Filesystem paths

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    by Ritmo2k at 2013-02-16 15:26:24

    I had to write a function to do a recursive copy from one root to another. The structure from within the source root must be maintained in the destination, much like this invocation of rsync:
    rsync -r /path/to/src/ /some/path/to/dest

    Problem is I may need to create directories and I need a working exclusion mechanism.

    1. I build an array of source files.
    2. Compare to the exclusion filter and prune this list.
    3. Take the full source path of each file, and remove the original source path. This leaves me with remaining path and filename to create finally in the dest root.
    4. Check of the parent of this remaining path exists in the dest, if not create it.
    5. Finally copy it over.

    My issue is with 3, is there a reliable way to do do this without using a boatload of regexs etc to normalize the source path and remove it from the full source path?

    For example, I may invoke the function as follows:
    cp-function -src 'C:\Source Root\Some Dir\' -dst 'C:\Program Files (x86)\Custom App\Some Folder\'

    The structure in the -src is deep, so for each file to be copied into -dst:
    'C:\Source Root\Some Dir\Folder 1\Folder 2\Folder 3\file.ext' with 'C:\Source Root\Some Dir\' removed leaves me with a final destination of:
    Join-Path 'C:\Program Files (x86)\Custom App\Some Folder\' 'Folder 1\Folder 2\Folder 3\file.ext'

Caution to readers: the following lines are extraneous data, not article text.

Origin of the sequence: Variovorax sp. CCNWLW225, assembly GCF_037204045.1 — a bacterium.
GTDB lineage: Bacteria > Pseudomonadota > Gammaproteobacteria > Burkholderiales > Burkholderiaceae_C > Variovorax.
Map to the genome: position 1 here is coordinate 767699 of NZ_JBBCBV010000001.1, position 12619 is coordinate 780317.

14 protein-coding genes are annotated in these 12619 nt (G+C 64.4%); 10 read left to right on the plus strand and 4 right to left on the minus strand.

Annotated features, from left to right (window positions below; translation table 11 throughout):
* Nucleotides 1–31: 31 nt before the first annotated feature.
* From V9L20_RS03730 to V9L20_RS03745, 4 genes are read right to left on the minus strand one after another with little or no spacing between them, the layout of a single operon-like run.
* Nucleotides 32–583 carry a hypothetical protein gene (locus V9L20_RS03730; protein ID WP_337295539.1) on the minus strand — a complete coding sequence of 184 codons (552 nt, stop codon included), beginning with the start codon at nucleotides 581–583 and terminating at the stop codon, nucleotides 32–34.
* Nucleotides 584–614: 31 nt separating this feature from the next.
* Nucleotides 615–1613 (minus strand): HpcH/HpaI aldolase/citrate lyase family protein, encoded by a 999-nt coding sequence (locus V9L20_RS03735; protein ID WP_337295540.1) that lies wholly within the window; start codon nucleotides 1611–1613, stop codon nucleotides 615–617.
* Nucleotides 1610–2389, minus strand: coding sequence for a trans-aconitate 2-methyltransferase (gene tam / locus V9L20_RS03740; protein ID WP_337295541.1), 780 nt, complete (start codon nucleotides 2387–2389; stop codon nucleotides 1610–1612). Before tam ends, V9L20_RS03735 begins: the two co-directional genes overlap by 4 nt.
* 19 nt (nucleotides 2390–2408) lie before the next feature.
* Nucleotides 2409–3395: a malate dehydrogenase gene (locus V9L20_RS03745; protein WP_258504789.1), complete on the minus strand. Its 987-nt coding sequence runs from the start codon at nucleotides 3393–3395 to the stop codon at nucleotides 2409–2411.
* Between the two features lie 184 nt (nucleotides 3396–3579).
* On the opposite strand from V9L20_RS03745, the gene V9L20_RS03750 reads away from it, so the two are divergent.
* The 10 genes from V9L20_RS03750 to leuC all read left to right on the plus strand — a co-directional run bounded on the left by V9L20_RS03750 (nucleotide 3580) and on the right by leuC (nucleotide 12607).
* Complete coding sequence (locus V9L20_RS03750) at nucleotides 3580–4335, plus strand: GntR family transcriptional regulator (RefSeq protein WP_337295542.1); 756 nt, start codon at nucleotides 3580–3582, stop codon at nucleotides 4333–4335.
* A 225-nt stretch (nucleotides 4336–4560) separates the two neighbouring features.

Problem is if someone passes -src 'C:\Source Root\Some Dir\' or -src 'C:\Source Root\Some Dir\*' this breaks without a robust way to perform the leaf path extraction from above?

    Any ideas?

    by DonJ at 2013-02-17 06:01:18


    $source = $source -replace '/','\'
    $components = $source -split '\'
    $components[-1] should have what you need. The first like is just to ensure there are no slashes. And yeah, if someone doesn't give you a filename, you'll have to check for that and handle it however is appropriate.

    You could also work with the original file objects instead of just saving their full path as a string. File/Folder objects have properties that let you tell if it's a file or folder, what the full path is, what the bare filename is, etc. That work has already been done, and if you have the original object as returned by Dir, then you'd be able to take advantage.

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